20. The complainant argued that the work of temporary project staff was not always recorded in timesheets 'based on current regulations and understandings'. Moreover, it did not receive an opportunity to present the auditors with the alternative evidence dealing with the temporary project staff.

21. The Ombudsman notes that the complainant was given the opportunity to submit alternative evidence instead of timesheets as regards Mr W.'s work. Moreover, Article II.15.1[2] of the GC and recommendations in the Guide to Financial Issues relating to FP7 Indirect Actions[3] require that alternative evidence be provided where timesheets are not available. The complainant did not avail itself of this possibility. Instead, it simply stated that such timesheets were not necessary for temporary staff. Since no additional or alternative evidence was provided to the Commission, the Ombudsman notes that the Commission's position is reasonable.

(iii) Mistreatment of the principal investigator

22. The Commission said it worked well with the complainant's principal investigator. It denied having treated him inappropriately. It did, however, acknowledge that perhaps he did not feel comfortable when the auditors disclosed to his superiors the fact that he had not provided all the relevant information and that he had been hired to do some work by another partner in the project.

23. The complainant argued that, during the audit, the principal investigator was directly or indirectly accused of hiding the information with the intention to commit fraud. He was accused of hiding the fact that he worked for another partner in the Consortium because those activities were not reported in his timesheets.

24. The complainant also explained that its principal investigator had been paid by another partner of the Consortium for preparation of publishing materials (books), of which he is a co-author. The auditors were provided with the copies of the copyright contracts. This work was, as the complainant stated, performed in his free time, so she was neither able nor obliged to report it in his timesheets. There was no obligation for him to report activities outside the project-related work because they did not relate to or interfere with his duties at the complainant's Institute. The complainant also noted that the auditors were presented with wrong information and statements, which led them to a misleading conclusion. Moreover, in its observations, the complainant insisted that its principal investigator was seriously discredited as a scientist because of these conclusions. As a result, he was excluded from an EU-funded project worth more than 10 million EUR and his cooperation with another partner in the consortium was terminated.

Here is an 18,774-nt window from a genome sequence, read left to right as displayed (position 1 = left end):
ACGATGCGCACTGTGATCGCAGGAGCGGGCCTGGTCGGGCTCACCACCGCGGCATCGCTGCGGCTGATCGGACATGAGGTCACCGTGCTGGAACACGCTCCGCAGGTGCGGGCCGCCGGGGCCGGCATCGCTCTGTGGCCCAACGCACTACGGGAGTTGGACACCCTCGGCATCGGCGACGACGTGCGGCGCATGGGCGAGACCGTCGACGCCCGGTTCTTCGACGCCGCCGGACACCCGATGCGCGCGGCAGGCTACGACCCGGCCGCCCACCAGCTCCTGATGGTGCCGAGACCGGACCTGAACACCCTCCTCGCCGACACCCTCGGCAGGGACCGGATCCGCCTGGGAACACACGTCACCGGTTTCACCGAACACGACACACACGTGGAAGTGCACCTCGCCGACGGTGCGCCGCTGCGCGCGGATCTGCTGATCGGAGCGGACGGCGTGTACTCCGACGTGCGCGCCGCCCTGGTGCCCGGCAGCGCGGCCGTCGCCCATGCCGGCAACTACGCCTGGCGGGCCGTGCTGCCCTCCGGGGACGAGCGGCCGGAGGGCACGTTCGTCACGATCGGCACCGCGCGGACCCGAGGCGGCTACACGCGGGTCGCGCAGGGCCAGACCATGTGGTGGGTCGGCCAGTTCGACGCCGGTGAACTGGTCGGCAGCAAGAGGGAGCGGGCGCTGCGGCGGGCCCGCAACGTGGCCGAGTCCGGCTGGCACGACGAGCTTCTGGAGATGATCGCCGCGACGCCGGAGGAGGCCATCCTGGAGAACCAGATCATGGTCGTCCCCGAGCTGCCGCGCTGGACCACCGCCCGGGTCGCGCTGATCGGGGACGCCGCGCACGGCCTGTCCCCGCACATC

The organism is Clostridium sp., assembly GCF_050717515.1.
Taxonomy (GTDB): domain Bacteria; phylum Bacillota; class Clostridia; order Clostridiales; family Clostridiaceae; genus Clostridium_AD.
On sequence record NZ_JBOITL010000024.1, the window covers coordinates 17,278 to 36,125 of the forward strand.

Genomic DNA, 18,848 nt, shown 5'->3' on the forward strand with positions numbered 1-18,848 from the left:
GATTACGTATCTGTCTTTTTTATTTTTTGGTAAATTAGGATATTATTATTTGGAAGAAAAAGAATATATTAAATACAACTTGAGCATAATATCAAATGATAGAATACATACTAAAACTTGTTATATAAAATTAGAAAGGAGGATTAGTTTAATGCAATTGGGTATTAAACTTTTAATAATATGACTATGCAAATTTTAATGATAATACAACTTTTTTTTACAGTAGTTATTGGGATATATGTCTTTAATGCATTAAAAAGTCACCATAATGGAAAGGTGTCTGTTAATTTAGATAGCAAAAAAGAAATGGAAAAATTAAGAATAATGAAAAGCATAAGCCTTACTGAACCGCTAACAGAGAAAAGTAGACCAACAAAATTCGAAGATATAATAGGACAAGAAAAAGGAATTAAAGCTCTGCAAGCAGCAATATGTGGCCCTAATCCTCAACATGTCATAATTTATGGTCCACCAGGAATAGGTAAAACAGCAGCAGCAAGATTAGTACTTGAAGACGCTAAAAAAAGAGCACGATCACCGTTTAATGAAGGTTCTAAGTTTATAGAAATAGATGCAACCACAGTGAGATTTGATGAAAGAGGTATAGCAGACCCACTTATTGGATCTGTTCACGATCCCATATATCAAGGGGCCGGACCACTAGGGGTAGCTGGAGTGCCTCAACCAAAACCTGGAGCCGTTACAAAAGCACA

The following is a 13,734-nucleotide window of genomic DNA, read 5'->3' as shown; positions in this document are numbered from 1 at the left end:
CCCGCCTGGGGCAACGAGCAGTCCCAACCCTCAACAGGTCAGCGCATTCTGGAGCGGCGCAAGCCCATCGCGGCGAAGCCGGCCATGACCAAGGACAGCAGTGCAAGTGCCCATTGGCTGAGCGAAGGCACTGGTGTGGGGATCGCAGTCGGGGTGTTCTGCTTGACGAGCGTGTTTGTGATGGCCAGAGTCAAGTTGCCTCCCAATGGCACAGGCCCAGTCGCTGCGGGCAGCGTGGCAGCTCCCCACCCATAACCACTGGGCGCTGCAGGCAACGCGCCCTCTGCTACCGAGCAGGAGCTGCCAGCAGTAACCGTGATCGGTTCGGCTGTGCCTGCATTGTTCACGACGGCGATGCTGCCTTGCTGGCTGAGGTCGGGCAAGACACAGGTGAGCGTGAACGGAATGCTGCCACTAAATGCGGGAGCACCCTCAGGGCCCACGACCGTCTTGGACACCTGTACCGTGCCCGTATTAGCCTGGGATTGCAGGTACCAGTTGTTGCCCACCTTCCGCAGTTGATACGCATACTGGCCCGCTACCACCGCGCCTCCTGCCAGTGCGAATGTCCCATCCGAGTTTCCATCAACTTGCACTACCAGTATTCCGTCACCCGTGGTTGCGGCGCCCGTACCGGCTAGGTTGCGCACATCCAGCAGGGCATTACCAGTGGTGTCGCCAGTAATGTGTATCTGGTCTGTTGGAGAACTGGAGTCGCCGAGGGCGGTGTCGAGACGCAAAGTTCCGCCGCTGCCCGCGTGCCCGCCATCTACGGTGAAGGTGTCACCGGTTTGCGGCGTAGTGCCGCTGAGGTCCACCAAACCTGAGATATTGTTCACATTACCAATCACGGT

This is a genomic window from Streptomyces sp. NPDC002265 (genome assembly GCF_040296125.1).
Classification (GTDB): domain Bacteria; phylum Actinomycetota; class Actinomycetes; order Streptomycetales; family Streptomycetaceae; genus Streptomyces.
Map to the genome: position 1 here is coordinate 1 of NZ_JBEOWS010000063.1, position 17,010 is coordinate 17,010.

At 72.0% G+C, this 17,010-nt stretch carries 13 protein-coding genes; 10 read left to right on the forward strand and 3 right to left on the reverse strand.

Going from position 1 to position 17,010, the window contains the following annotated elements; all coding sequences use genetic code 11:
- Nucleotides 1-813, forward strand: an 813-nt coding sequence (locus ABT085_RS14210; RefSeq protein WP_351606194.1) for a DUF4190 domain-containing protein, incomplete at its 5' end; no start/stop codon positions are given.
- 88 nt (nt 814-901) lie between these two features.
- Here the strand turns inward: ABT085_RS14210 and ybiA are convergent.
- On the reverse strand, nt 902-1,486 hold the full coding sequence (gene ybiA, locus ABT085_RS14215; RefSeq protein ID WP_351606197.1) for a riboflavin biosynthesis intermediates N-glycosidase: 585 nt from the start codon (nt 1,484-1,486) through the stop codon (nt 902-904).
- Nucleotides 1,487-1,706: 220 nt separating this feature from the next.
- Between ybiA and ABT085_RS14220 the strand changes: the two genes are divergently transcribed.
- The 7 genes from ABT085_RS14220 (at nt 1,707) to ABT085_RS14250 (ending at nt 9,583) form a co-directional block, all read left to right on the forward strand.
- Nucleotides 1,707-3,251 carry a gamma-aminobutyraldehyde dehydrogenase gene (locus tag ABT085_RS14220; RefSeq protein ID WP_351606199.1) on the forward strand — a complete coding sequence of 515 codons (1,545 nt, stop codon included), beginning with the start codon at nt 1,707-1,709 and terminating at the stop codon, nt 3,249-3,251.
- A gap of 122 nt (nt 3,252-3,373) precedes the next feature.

25. The Ombudsman notes that, in its comments on the draft audit report provided for in the letter of 11 July 2013 as well as in the complainant's observations on the Commission's opinion, the complainant admitted that it submitted to the auditors an inaccurate statement about other activities performed by its principal investigator. This contentious statement, and not the Commission's behaviour, led to a misunderstanding. The Ombudsman also notes that the complainant did not submit evidence to show that the Commission's comments about the principal investigator were disrespectful. In the absence of any substantive evidence, the Ombudsman has no reason to believe that the Commission's services in any manner mistreated the principal investigator.

(iv) Costs related to in-house consultant Mr Y.

26. The Commission took a view that costs claimed by the complainant for the in-house consultant, Mr Y., were based on the delivery of specific outputs/products, and not on the declared working hours as required by the Guide to financial Issues relating to FP7 Indirect Actions. Since these costs did not comply with all of the cumulative criteria for the recognition of working hours for the in-house consultants[4], they were considered to constitute subcontracting costs. However, the subcontracting tasks were not foreseen by the Project, as required by Article II.7.2 of the GC. Consequently, the Commission rejected them.

27. The complainant was of a view that the costs of in-house consultant constituted part of personnel costs, unless the eligibility check proved otherwise.  It also submitted that 'in the case these costs have to be classified as subcontracting costs, they should be eligible (except for indirect costs) since it is allowed[5] to transfer the budget between different activities in so far as the work is carried out as foreseen in Annex I'. Furthermore, the complainant argued that the Guide to Financial Issues relating to FP7 Indirect Actions explicitly mentions the possibility of claiming subcontracting costs of minor services not foreseen in Annex I.